• The crucial bill will be subject of talks between the Senate and National Assembly.
• County governments may miss out on Exchequer transfers unless Parliament enacts the legislation.
MPs will today make a last-ditch bid to resolve a stalemate on a key bill authorising the release of cash to counties.
The stalemate over the Division of Revenue Bill, 2019 remains unsolved, even as the deadline for its passage by the National Assembly expires today.
The concern is that county governments may miss out on transfers from the Exchequer unless Parliament enacts the legislation.
The senators want Sh327 billion but MPs insist that Sh316 billion is adequate, occasioning a row over Sh11 billion. The senators believe the money is available.
As the mediation team meets today in an attempt to strike a compromise, the worry is that the hard stances remain.
A lawmaker at the mediation committee intimated to the Star in confidence that they expect the talks to end well to avert a paralysis in government operations.
In the event the stalemate persists, counties and other state departments whose allocations are based on the DoRB will be adversely affected.
“We may not get what all of us want but definitely, we will get to a point where this matter will rest much as the reallocations being suggested are coming late,” a member of the team said.
A stormy session on Tuesday, which manifested the supremacy wars between the two Houses of Parliament, ended without any green light on the crucial Bill.
Senators want the increment to be based on economic growth and increased revenue projections, which the Sh335 billion was based on.
However, their National Assembly holds that the adjustment will only be made after factoring in the cost of inflation, baseline allocations, and costing of functions.
The impasse arose after the Senate amended the DoRB, increasing the revenue allocation to the counties by Sh25 billion.
This was evident in the House yesterday as MPs held that the Constitution considers it the Upper House with a say on the budget process.
But members said the situation must be resolved since it has sparked uncertainty in the counties, amid warnings the deadlock may frustrate the adoption of the 2019-20 estimates.
“We know from the mediation committee that the talks collapsed. Let the members stop looking at the process without looking at it as a competition,” Kiminini MP Chris Wamalwa said.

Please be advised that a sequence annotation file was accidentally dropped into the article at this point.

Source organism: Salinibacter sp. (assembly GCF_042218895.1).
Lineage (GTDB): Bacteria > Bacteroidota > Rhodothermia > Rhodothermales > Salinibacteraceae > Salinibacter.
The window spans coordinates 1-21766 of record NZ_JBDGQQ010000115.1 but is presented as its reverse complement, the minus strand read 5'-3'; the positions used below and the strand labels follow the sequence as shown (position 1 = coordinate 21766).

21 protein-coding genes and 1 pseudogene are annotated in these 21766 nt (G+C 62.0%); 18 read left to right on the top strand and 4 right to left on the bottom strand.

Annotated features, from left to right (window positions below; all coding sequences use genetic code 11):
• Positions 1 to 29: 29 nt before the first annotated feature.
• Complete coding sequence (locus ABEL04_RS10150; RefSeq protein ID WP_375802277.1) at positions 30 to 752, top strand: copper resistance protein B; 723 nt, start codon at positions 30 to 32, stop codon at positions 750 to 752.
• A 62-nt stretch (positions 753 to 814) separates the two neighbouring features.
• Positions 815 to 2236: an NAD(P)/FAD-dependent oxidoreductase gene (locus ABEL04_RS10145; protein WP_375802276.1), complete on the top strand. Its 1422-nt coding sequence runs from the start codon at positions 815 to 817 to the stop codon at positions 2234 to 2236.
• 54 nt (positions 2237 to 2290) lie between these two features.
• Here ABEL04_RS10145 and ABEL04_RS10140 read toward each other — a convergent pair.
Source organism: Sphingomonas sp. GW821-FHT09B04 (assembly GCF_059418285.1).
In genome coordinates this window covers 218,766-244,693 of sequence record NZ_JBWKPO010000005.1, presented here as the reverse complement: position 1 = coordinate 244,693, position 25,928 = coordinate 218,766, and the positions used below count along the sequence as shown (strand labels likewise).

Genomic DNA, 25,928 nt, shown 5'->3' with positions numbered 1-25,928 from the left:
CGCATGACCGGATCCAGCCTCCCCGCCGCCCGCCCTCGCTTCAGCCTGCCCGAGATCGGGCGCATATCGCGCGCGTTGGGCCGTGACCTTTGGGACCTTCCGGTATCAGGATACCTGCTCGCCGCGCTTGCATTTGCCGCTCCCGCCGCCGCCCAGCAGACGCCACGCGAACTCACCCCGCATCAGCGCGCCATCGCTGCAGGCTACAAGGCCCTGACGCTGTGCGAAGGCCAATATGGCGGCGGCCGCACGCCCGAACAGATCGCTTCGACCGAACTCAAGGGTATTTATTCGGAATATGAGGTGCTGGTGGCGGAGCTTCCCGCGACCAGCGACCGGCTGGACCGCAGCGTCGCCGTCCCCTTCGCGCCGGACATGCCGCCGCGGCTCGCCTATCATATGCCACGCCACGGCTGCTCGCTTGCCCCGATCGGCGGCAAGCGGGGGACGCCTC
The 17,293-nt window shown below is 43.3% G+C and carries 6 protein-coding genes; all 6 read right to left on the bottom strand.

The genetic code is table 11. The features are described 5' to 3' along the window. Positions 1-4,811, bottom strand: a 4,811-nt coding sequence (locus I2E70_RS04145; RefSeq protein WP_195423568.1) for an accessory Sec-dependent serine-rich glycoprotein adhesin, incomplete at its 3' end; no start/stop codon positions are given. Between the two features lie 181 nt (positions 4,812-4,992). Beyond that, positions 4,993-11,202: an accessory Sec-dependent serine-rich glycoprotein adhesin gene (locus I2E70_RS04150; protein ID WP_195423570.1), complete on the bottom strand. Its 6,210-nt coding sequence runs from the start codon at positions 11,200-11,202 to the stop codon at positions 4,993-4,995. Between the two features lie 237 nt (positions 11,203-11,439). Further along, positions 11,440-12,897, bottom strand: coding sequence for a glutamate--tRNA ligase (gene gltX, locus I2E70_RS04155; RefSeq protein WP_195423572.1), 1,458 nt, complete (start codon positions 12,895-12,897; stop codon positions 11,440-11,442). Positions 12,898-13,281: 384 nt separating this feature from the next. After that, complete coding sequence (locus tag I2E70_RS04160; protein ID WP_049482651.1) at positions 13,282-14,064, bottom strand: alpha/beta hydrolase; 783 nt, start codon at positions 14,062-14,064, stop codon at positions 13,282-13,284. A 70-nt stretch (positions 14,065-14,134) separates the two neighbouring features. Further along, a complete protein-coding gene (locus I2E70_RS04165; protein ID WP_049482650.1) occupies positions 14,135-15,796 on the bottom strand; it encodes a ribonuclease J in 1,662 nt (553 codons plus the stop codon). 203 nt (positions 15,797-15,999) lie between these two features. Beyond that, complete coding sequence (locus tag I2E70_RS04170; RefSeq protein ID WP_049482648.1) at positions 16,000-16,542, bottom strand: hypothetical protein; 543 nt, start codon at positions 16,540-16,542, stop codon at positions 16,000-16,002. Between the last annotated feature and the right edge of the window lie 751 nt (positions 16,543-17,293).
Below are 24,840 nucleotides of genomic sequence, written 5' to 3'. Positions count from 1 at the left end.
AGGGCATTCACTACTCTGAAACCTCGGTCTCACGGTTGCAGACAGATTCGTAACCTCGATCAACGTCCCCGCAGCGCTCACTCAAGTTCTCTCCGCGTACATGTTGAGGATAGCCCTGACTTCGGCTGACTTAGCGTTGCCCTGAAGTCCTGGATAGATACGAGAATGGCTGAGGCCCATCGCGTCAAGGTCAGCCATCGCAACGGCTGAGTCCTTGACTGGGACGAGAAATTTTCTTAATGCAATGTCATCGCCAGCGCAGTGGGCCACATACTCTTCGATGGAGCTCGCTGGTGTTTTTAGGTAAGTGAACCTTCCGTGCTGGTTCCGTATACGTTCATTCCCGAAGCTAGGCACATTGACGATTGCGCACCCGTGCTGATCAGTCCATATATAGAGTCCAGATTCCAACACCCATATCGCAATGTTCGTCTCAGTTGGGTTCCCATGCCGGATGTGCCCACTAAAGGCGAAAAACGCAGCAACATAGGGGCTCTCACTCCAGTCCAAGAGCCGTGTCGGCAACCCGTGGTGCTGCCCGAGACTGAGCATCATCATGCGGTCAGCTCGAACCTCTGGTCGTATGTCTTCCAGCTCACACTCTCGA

“As we go on with the mediation, we must think about what we will be protecting. Probably the mediation should be between senators and the Executive. The budget is not a property of the National Assembly,” Luanda MP Chris Omulele said.
The stalemate, as well as low prospects and the deficit posed by the country’s huge foreign debt, are likely to cloud the usually colourful budget reading day.
Treasury CS Henry Rotich addresses the House this afternoon, where he will chart the country’s path towards funding the Sh3.02 trillion budget.
The CS is facing a House that feels he has "domineered" the budget-making process, denying Parliament its powers over the same.
During the debate on the estimates, the lawmakers accused the National Treasury of sabotaging the budget.
For instance, members lamented that they have received barely Sh59 million of the Sh109 million allocated for CDF.
“The budget we pass is a mere recommendation and the Executive decides what the actual amounts should be, which should not be the case. The Treasury is also assuming the powers of Parliament in the budget-making process by determining cuts and increments at whims,” Rarieda MP Otiende Amollo said.
Wamalwa echoed the sentiments, saying the budget cycle has taken a bottom-up approach as the proposed final estimates have not reflected most of the engagements between MPs and state departments.
“We need to call a spade a spade. Parliament is no longer a budget-making House. There is a lot of influence by the Treasury in the process. If at all the Executive is going to influence this process, then we need to have a referendum so that we assume a parliamentary system,” the lawmaker said.
Mumias East MP Benjamin Washiali said the budget has not dealt with funding needs for key pillars of the Big Four agenda.
“This has not been clearly addressed. There is no proper allocation for manufacturing and housing yet there is a major policy shift affecting the sectors,” the Majority Whip said, calling for more public participation.